DoD Military Construction Inflation Index vs. Construction Industry Inflation Indices
Earned Value Management & Hardware Track
Designing and constructing a building is a very involved, detailed, and long term project. Buildings are made of many different commodities that fluctuate due to external conditions such as supply and demand forces, political events, and trade agreements. To help plan and estimate the cost and duration of a building, indices are used to determine the future price of construction materials based on previous prices. Department of Defense construction projects are recommended to use the Total Obligation Authority Military Construction Inflation Indices published by the Office of the Undersecretary of Defense.
Accurately evaluating the cost and risk of construction projects is critical for staying within a construction budget and schedule. This paper shows the past trends in construction materials and how to apply their changes over long term construction projects by focusing on the materials in construction projects that tend to be volatile. It also shows the discrepancies between the DoD Military Construction Inflation Index and actual company indices in the construction industry. The volatile commodities that make up the construction indices tend to be the main driving cost factors of large construction projects. Some of these commodities include steel, cement, lumber, and labor. Evaluating specific materials of a construction project and knowing how they change will increase the information available to determine the risk level of the project and to give the analyst the tools to mitigate risk.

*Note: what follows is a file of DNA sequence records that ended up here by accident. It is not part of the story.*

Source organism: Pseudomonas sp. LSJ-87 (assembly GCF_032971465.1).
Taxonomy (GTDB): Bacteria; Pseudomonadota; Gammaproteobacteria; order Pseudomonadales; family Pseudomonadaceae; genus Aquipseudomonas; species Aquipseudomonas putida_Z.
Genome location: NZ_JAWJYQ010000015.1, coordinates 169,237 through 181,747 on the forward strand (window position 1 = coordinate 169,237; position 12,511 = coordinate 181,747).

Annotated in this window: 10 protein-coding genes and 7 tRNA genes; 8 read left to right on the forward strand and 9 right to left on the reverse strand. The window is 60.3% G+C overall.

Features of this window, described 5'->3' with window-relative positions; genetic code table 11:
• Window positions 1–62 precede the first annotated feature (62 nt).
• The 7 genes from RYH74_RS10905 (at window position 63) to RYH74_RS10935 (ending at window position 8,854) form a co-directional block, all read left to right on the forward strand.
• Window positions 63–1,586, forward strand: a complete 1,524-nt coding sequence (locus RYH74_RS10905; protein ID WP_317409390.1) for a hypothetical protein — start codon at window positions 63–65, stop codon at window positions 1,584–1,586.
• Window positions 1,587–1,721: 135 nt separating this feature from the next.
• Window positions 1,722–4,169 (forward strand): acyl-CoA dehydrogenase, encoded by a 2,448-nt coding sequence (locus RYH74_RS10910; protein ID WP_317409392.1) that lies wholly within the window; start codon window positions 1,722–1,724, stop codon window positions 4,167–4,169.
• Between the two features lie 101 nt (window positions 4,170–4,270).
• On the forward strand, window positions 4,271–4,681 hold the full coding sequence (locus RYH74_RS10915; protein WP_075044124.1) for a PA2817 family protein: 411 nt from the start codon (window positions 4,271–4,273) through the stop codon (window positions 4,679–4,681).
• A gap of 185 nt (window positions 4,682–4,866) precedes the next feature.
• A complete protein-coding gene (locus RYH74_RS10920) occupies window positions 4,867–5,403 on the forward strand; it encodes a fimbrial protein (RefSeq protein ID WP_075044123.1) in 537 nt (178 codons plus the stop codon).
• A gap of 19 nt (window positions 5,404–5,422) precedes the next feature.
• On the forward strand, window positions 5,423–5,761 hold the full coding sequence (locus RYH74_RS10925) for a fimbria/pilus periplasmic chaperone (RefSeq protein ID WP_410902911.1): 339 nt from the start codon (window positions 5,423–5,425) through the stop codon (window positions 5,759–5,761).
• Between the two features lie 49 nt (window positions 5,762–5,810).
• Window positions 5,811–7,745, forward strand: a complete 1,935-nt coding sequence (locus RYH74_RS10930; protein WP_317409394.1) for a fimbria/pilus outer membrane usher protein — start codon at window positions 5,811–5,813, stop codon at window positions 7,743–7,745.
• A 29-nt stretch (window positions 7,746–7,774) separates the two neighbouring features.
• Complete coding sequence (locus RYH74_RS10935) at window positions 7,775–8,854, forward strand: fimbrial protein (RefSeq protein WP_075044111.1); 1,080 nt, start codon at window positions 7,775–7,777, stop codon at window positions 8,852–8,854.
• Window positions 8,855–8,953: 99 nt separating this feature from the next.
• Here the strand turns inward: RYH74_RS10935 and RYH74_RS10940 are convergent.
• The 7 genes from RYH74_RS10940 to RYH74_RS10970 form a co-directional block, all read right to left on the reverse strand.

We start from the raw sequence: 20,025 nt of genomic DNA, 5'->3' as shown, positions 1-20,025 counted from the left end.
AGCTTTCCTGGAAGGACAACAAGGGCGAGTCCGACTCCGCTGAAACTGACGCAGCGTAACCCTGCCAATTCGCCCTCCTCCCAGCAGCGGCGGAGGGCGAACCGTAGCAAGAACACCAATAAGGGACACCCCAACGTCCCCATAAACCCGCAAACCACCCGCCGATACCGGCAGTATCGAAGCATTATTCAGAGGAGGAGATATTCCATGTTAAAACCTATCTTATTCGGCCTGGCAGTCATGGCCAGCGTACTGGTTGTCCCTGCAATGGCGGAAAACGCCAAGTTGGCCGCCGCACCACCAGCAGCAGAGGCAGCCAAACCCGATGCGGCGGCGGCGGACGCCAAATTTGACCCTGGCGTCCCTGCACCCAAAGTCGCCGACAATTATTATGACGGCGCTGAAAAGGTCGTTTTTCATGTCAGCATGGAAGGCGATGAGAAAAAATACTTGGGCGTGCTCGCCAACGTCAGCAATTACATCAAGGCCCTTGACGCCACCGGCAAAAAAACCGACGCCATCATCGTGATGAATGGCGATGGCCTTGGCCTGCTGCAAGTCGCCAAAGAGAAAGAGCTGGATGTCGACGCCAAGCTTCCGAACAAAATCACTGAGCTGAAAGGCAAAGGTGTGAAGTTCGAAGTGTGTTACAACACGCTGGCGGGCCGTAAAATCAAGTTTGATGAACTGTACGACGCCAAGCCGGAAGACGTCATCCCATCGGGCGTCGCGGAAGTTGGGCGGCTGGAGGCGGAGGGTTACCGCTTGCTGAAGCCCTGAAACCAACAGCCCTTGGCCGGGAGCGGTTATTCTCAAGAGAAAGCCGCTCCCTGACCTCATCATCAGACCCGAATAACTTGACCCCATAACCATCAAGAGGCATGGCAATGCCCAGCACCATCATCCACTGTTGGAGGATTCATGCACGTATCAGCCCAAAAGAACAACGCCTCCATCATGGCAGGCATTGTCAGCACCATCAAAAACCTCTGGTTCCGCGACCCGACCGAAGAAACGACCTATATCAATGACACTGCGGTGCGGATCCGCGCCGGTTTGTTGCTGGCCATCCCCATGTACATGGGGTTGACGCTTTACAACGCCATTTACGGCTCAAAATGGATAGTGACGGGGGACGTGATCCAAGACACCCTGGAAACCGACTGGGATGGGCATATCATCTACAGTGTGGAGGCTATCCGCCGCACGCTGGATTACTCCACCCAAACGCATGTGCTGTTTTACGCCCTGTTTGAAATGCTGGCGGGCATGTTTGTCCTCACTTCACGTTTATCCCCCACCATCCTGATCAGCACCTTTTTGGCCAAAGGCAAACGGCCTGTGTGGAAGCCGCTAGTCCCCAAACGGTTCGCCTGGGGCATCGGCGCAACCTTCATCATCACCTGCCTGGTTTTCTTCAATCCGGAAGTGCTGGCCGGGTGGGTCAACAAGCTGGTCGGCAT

Brian A. Welsh graduated from The University of Virginia’s School of Engineering and Applied Science in May 2006. There he earned a Bachelor of Science in Systems and Information Engineering and a minor in Engineering Business. In July 2006, he joined Northrop Grumman as an Operations Researcher. Mr. Welsh supports Northrop Grumman on cost and risk estimates specifically dealing with the constructing of new buildings within the intelligence community.
Vincent F. Russo is a 1966 graduate in History from Union College, Schenectady New York. He has graduate degrees from the University of Rochester, and the University of Southern California. An Air Force veteran, he served on active duty as a B-52 navigator bombardier and in the reserve as a C-130 navigator. Mr. Russo is retired from the Central Intelligence Agency and now works for Northrop Grumman in the Cost Estimating and Budget Analysis group. He has worked in the Military Economic Cost arena responsible for cost estimates of Soviet radars, other military electronic equipment and Soviet nuclear weapons. As a technical program manager and a senior staff member he was responsible for developing parametric approaches to estimating costs for research and development programs and the costs for follow-on production programs. He currently supports a program in the Intelligence Community. He also serves as Associate Director and instructor for the Cost College at TASC, which develops and teaches the CostPROF modules. This is his first paper for SCEA.